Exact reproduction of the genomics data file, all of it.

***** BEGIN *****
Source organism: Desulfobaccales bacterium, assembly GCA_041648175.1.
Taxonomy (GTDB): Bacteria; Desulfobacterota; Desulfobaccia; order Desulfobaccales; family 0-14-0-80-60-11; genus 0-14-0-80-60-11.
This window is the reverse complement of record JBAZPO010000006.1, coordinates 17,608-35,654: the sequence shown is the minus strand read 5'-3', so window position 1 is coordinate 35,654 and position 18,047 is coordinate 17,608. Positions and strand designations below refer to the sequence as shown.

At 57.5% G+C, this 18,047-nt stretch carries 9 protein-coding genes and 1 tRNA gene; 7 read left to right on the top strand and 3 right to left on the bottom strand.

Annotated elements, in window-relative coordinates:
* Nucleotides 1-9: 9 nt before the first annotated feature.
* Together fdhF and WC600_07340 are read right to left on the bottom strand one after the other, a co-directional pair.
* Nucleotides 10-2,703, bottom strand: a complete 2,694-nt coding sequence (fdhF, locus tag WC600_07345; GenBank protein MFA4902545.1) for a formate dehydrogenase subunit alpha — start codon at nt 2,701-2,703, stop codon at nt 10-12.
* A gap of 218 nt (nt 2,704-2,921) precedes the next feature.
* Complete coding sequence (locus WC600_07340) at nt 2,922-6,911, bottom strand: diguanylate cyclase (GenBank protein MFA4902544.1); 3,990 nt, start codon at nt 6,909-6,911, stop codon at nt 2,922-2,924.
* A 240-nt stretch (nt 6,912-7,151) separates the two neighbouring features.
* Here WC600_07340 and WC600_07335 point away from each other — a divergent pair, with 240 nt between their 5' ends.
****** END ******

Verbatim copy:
Source organism: Desulfobaccales bacterium, assembly GCA_041648175.1.
Taxonomy (GTDB): Bacteria; Desulfobacterota; Desulfobaccia; order Desulfobaccales; family 0-14-0-80-60-11; genus 0-14-0-80-60-11.
This window is the reverse complement of record JBAZPO010000006.1, coordinates 17,608-35,654: the sequence shown is the minus strand read 5'-3', so window position 1 is coordinate 35,654 and position 18,047 is coordinate 17,608. Positions and strand designations below refer to the sequence as shown.

At 57.5% G+C, this 18,047-nt stretch carries 9 protein-coding genes and 1 tRNA gene; 7 read left to right on the top strand and 3 right to left on the bottom strand.

Annotated elements, in window-relative coordinates:
* Nucleotides 1-9: 9 nt before the first annotated feature.
* Together fdhF and WC600_07340 are read right to left on the bottom strand one after the other, a co-directional pair.
* Nucleotides 10-2,703, bottom strand: a complete 2,694-nt coding sequence (fdhF, locus tag WC600_07345; GenBank protein MFA4902545.1) for a formate dehydrogenase subunit alpha — start codon at nt 2,701-2,703, stop codon at nt 10-12.
* A gap of 218 nt (nt 2,704-2,921) precedes the next feature.
* Complete coding sequence (locus WC600_07340) at nt 2,922-6,911, bottom strand: diguanylate cyclase (GenBank protein MFA4902544.1); 3,990 nt, start codon at nt 6,909-6,911, stop codon at nt 2,922-2,924.
* A 240-nt stretch (nt 6,912-7,151) separates the two neighbouring features.
* Here WC600_07340 and WC600_07335 point away from each other — a divergent pair, with 240 nt between their 5' ends.